call a subroutine and return a value

	()			- (<exp>)

	variable		- name

	array index		- name[<exp>]

	number			- 1232
	string			- "abcd"

	unary -			- -<exp>
				  return 0-<exp>

	unary +			- +<exp>
				  return <exp>

	unary *			- *<exp>
				  return the value <exp> points to

	~			- ~<exp>

				  the bitwise complement of the value <exp>

	!			- !<exp>

				  true if <exp> is false, false if it's true

	unary &			- &name

				  return the address of an object 

	cast			- (char)<exp>
				  (char *)<exp>
				  (int *)<exp>
				  (long *)<exp>

				  change the type of a value

	size			- sizeof(type)

				  get the size of an object

	intrinsics		- time			- time in milliseconds
							  we last passed through the state
				  ltime 		- time in milliseconds since last
							  launch event
				  rtime			- current time in milliseconds
				  stime			- time when the last state was entered
							  in milliseconds
				  get(<exp>)		- return value of a system object
							  (an analog channel, a pin state etc)

				  (see the section below on intrinsics)

Operator priority is the same as C - in order from lowest to highest they are:

	< > <= >= == !=
	<< >>
	+ -
	* / %
	name unary_ops cast ~ ! 


'Intrinsics' are features built in to the language intended to support the underlying hardware - as such they are often hardware specific - this section is intended to document the intrinsic functions and try and describe which parts of the them that are standardized and which parts are optional or system specific.


The halt intricic is supported on all platforms it puts the flight computer into an idle reset state. How the computer leaves the halt state and runs a program is undefined and computer specific.

Executing halt may destroy the contents of the log.


Support of this call is optional - if not supported nothing will happen when it is invoked, if supported it can be supported in either of two ways: The number of pyro channels supported by a particular computer is implementation specific. By convention channel 1 is for main chute release, channel 2 is for drouge release, channel 3 is for lighting a sustainer or airstarts, channel 4 is for active staging, use these as a guide but feel free to change to suit your situation.


This is the opposite of the arm() call mentioned above and uses exactly the same parameter conventions as arm().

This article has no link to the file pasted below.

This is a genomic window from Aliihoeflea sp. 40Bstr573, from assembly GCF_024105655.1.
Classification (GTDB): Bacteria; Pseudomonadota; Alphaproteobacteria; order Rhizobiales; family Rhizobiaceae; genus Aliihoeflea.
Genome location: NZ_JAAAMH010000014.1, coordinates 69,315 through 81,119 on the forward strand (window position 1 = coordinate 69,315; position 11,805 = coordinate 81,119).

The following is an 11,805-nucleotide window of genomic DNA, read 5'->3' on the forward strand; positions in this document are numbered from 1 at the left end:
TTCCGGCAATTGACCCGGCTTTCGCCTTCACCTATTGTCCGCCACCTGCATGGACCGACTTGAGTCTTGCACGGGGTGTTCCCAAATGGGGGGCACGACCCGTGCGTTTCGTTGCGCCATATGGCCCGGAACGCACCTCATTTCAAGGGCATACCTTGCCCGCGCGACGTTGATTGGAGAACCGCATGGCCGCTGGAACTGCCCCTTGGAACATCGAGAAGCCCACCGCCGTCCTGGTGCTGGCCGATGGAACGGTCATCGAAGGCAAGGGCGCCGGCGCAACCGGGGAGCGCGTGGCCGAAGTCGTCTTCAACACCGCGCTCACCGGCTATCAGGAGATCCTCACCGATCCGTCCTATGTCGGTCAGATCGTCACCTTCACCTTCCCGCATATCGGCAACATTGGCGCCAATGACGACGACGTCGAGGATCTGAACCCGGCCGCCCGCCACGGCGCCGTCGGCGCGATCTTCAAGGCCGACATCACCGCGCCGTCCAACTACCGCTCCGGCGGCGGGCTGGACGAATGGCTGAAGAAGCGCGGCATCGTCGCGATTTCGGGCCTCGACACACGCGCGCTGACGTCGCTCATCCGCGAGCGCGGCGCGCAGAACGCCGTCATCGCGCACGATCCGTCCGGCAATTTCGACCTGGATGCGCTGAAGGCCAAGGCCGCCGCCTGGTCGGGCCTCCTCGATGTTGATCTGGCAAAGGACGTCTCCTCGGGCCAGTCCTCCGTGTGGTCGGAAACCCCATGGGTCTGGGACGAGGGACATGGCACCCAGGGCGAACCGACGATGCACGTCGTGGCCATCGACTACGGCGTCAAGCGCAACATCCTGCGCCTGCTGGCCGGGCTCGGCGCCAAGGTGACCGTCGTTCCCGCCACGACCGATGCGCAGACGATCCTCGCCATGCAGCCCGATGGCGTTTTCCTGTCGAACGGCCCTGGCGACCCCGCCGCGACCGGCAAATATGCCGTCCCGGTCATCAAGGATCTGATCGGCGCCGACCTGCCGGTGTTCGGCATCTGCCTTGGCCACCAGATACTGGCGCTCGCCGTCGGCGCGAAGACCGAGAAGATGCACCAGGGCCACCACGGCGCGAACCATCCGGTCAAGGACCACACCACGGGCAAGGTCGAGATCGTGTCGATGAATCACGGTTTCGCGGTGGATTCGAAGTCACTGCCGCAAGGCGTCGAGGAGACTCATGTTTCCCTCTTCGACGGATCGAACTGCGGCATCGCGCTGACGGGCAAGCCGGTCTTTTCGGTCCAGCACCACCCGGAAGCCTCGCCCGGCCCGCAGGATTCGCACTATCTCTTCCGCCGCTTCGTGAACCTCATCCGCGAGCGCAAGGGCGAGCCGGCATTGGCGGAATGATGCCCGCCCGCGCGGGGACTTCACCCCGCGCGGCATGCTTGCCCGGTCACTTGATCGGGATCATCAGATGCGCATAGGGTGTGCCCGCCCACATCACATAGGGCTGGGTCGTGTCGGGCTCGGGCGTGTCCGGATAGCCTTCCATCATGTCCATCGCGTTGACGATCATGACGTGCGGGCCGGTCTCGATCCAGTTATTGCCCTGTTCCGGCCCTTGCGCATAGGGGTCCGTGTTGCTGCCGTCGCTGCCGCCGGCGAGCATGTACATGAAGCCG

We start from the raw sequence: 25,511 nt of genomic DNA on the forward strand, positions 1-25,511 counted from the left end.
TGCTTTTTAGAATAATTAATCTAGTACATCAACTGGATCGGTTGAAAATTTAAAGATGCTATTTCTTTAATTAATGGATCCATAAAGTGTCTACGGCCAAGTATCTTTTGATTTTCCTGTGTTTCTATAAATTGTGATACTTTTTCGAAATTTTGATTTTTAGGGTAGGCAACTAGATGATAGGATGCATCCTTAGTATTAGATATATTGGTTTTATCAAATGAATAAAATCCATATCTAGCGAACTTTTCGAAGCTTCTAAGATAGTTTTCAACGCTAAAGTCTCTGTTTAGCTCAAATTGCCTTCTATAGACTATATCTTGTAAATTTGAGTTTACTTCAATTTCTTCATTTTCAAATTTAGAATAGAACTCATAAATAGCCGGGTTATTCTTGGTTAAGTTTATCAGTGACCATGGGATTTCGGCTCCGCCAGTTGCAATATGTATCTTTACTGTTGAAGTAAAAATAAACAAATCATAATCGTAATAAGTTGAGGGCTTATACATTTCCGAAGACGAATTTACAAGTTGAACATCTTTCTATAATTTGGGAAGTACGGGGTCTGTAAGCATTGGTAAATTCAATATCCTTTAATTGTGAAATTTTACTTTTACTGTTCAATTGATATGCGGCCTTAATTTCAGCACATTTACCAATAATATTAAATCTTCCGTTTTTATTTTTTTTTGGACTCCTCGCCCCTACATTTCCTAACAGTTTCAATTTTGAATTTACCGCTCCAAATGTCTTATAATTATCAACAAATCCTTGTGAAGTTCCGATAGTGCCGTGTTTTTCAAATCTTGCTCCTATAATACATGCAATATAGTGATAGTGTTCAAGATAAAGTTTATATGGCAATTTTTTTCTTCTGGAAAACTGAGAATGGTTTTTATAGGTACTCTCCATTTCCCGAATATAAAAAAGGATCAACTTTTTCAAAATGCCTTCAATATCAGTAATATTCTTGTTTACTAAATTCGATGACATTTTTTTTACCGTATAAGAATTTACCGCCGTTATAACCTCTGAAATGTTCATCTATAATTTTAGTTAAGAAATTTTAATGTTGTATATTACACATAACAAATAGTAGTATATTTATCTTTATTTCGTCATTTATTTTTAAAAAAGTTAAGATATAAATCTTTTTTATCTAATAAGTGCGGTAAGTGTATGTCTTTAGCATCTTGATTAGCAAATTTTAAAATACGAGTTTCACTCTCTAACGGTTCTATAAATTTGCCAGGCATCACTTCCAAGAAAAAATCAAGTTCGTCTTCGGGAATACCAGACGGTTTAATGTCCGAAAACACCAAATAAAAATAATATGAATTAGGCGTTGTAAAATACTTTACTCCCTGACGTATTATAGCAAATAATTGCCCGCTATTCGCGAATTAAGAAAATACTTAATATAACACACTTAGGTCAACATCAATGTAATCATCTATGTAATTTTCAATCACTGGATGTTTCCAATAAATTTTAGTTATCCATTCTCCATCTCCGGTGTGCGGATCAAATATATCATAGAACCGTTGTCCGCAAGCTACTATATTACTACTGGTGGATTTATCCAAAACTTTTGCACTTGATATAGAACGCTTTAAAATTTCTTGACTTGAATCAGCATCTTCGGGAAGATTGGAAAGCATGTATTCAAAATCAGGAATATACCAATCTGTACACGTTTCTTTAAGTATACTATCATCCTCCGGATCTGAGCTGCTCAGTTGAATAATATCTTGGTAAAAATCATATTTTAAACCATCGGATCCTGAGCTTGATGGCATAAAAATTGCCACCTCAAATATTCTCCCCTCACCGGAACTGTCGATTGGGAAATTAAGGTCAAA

This command fires one or more pyro channels - its parameter is bit encoded, bit 0 of the parameter drives pyro channel 1, bit 1 channel 2, .... bit N channel N+1. Channels need to be fired, the returned to 0 after an appropriate period of time has passed (say 1 sec - it depends on your ignitors). Some examples:
	arm(0);		// arm everything
	fire(1);	// fire channel 1
	fire(2);	// fire channel 2
	fire(4);	// fire channel 3
	fire(8);	// fire channel 4
	fire(9);	// fire channel 1 and 4
	fire(1<<(N-1));	// fire channel N	
	fire(0);	// stop firing
	safe(0);	// save all channels


Optional - if not supported calling this causes nothing to happen. This call activates the on board beeper, not all codes are supported - if the beeper is supported the first two are manadatory:

	Code		Action

	0		turns beeper silent
	1		turns beeper on
	10+N		sends the beep code for N
	>=256		implementation specific

log_ctl(option, value)

Support of a logging function is optional - a log is a buffer of recorded events which can be played back after flight. The internal details of how the log works are system specific, but the following is true of all logs: The log can contain a number of different types of log records: The log_ctl() intrinsic controls the log, it has 2 parameters, the first specifies a logger option to control, and the second the value to control it with:

	Option		Value		Comment

	0		0		turn the logger off
			1		empty the log and start the logger
			2		pause the logger
			3		continue the logger
			4		empty the log
			5		unfreeze the log
			6		enable automatic logging to EEPROM
					(system specific)
			7		save log in EEPROM
			8		load log from EEPROM
			9		erase EEPROM log
			10		enable logging of fire/arm/safe calls
			11		disable logging of fire/arm/safe calls
			12		enable logging of launch events
			13		disable logging of launch events
			14		enable logging of set() calls
			15		disable logging of set() calls
			16		log data is printed in decimal (default)
			17		log data is printed in hex
			18		enable logging of log_ctl() events
			19		disable logging of log_ctl() calls

	1		N		freeze the log start at N milliseconds
					prior to the current time

	2		addr		set EE address for log save
	3		count		copy first count bytes of log information
					to eeprom address saved by log_ctl(2)